Morrissey Calls Halal Meat 'Evil' In Bizarre Interview

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The aging pop star published an interview on his own website in which he pontificated on British politics, religion, racism, and animal rights.

Halal meat in grocery store.

British pop star and former Smiths front man Morrissey released an interview on his website this week in which he described halal meat as "evil." 

The passionate and controversial animal rights activist also said that “halal slaughter requires certification that can only be given by supporters of [the Islamic State group]." 

Morrissey was referencing the Islamic practice of animal slaughter that involves cutting live animals' throats and letting their blood drain. What Morrissey didn't mention was that in many meat producers stun the animals before killing them, as is done in non-halal slaughter. 

He also gave no evidence for the idea that Islamic State supporters certify halal slaughter — and needless to say, there is no such thing. 

The singer went on to criticize British politicians, including Prime Minister Theresa May for calling the Muslim Eid al-Adha festival a "'joyous celebration' ... as millions of animals had their throats slit to mark the occasion."

"I wondered what kind of compassion she could possibly have," he added. 

Finally, in response to a question about the murder rate in London, he strangely took a shot at London Mayor Sadiq Kahn's accent.

"London is debased," Morrissey said. "The Mayor of London tells us about 'Neighborhood policin' - what is ‘policin?’ He tells us London is an 'amazin' city. What is ‘amazin?’ This is the Mayor of London. And he cannot talk properly."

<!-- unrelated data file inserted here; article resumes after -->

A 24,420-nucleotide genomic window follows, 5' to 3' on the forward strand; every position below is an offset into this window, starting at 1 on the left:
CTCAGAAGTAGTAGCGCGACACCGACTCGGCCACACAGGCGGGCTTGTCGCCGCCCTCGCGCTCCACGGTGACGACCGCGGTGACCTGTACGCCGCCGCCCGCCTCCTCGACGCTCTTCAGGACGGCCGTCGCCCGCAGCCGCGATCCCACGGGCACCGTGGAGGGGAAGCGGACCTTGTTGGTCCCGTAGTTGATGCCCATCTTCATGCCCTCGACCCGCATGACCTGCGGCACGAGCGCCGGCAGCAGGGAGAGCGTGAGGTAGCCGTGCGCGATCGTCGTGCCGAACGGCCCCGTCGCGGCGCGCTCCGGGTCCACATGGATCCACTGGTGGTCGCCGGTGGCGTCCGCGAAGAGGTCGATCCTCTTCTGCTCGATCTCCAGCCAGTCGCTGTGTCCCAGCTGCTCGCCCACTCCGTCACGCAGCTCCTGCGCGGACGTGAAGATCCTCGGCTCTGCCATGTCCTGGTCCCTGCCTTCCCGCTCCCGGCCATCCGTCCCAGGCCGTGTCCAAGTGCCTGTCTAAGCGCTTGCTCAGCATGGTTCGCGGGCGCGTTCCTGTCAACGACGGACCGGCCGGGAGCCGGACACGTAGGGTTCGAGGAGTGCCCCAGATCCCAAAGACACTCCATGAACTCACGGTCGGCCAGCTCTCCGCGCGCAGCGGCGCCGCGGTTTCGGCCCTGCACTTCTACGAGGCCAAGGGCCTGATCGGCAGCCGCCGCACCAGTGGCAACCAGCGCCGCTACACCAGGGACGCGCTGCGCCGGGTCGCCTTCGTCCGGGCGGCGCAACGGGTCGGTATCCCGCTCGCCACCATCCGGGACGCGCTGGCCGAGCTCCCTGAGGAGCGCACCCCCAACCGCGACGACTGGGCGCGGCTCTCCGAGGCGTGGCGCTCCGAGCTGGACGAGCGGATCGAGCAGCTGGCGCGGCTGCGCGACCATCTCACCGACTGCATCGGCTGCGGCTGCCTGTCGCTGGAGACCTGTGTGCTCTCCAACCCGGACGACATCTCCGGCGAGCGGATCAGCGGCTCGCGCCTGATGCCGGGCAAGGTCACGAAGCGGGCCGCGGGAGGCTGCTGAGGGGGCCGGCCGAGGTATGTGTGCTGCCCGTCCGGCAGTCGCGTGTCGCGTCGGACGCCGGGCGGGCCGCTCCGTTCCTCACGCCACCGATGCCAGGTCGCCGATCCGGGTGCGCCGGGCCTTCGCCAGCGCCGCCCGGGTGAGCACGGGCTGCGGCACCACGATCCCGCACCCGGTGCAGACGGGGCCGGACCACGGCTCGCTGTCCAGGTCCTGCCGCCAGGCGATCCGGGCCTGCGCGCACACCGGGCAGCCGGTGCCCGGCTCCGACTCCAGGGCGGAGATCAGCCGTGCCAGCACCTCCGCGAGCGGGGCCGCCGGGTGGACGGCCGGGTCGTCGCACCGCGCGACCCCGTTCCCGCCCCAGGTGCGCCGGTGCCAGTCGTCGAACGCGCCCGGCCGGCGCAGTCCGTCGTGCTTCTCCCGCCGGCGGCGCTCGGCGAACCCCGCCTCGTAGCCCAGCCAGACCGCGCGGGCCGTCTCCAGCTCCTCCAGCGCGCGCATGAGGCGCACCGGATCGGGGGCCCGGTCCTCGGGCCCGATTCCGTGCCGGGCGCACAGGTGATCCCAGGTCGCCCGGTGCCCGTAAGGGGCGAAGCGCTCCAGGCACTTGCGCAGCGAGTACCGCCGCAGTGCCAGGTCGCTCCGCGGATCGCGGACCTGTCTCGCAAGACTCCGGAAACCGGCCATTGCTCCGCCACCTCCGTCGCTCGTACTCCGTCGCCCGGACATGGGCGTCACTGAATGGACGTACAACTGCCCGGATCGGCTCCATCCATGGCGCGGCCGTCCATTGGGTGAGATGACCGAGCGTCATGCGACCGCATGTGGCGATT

Morrissey has for many years made provocative, incoherent political comments to the press — then proceeded to gripe that the media misrepresented his views. 

This self-published interview seemed to be an attempt to bypass the mainstream media, which he said he won't talk to anymore.

But if Morrissey's aim was to set the record straight with a sober, cogent explaination of his politics, then he failed miserably. The interview on his website, published in gold cartoonish font, wanders from topic to topic, and is sprinkled with factual inaccuracies. Whatever Moz intended to convey, it was, as usual, muddled, factually questionable, and potentially offensive. 

He appears to be a man sincere about his passion for animal rights and politics generally. But one wonders why he can't bring himself to make his statements a little more measured, and a little more informed.  

His baseless connection between the Islamic State group and halal practices is particularly unhelpful — both because it doesn't reflect British Muslims as whole and because it undermines his concern for ethical treatment of animals. By straying so far from the facts, he has, in another bizarre move of media theatrics, simultaneously perpetuated Muslim stereotypes and hurt his own animal rights cause. 

Banner and thumbnail credit: Reuters, Tobias Schwarz

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